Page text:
[¶23] We next consider whether the findings of fact provide a sufficient basis for the Board's conclusion that cause for a suspension exists. " Cause" has been defined as " some substantial shortcoming which renders [the employee's] continuance in his office or employment in some way detrimental to the discipline and efficiency of the service and something which the law and a sound public opinion recognize as a good cause for his [discharge.]" (Internal quotations marks omitted.) Launius v. Board of Fire & Police Commissioners, 151 Ill.2d 419, 435, 603 N.E.2d 477, 177 Ill.Dec. 407 (1992). Illinois courts have recognized that " police departments, as paramilitary organizations, require disciplined officers to function effectively, and have accordingly held that the promotion of discipline through sanctions for disobedience of rules, regulations and orders is neither inappropriate nor unrelated to the needs of a police force." Siwek, 374 Ill.App.3d at 738. Consequently, even an officer's violation of a single rule has long been held to be a sufficient basis for termination. Kinter v. Board of Fire & Police Commissioners, 194 Ill.App.3d 126, 134, 550 N.E.2d 1126, 141 Ill.Dec. 80 (1990).

[¶24] Here, competent evidence supported the Board's finding that sufficient cause to issue plaintiff a five-year suspension existed because plaintiff's conduct was unprofessional and unbecoming of a CPD officer. As discussed above, plaintiff engaged in unnecessary and inappropriate physical contact with two young women and unlawfully detained them. He also failed to document the encounter and made a false official statement. There is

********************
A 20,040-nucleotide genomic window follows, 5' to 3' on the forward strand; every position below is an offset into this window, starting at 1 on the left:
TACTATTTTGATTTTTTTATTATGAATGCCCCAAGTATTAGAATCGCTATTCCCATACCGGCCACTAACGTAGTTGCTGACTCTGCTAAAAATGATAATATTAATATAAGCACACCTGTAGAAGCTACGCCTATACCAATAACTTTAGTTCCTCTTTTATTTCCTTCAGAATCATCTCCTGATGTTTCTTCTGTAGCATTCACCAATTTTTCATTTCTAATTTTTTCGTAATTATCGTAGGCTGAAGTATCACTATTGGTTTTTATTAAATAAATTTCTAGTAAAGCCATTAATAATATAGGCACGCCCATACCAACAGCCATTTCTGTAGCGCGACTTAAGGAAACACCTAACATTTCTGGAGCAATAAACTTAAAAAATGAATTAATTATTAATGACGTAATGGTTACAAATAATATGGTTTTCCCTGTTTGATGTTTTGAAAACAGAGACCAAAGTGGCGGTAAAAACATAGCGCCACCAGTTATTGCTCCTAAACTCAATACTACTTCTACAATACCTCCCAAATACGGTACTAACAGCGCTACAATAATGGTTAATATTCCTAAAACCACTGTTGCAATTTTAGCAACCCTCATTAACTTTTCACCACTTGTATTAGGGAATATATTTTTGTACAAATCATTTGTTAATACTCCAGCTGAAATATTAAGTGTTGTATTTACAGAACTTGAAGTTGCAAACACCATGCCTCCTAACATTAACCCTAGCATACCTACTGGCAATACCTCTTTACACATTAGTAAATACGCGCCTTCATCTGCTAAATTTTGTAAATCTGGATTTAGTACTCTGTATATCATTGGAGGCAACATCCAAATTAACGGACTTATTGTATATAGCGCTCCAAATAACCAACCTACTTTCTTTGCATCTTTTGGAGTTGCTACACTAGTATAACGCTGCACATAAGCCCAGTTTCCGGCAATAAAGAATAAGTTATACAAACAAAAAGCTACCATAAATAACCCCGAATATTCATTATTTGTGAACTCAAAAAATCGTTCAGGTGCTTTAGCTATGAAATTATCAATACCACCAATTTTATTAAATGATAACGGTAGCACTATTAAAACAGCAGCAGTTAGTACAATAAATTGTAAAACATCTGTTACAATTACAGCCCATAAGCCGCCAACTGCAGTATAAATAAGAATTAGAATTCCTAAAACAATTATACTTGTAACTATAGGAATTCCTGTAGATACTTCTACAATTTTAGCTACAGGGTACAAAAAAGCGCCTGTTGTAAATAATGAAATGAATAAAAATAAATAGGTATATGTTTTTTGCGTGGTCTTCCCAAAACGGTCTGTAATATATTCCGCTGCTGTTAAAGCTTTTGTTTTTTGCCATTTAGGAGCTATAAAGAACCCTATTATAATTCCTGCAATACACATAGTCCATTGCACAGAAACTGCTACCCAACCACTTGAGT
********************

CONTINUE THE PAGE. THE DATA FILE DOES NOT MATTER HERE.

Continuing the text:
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no question that such disregard of the rules is detrimental to the discipline and efficiency of the CPD. See Krocka, 327 Ill.App.3d at 49 (" [i]t is apparent that a police officer who does not abide by the laws that he has a duty to enforce will impair the discipline and efficiency of the police force" ). Plaintiff's overall conduct also directly related to his service as a CPD officer. Even Ashley testified that she believed police officers were supposed to serve and protect, not intimidate and take advantage of their authority. See Remus v. Sheahan, 387 Ill.App.3d 899, 904, 901 N.E.2d 1043, 327 Ill.Dec. 310 (2009) (a law-enforcement officer is in a unique position of public trust and responsibility, thus he must at all times, exercise sound judgment and uphold his responsibilities to the public and the department). Therefore, it was not unreasonable for the Board to find that a five-year suspension was warranted to deter similar acts of misconduct and protect the CPD's morale with the public. See Kappel v. Police Board, 220 Ill.App.3d 580, 594, 580 N.E.2d 1314, 162 Ill.Dec. 895 (1991) (it is important to effectively deter similar acts of misconduct by other officers to maintain the public's confidence in the department).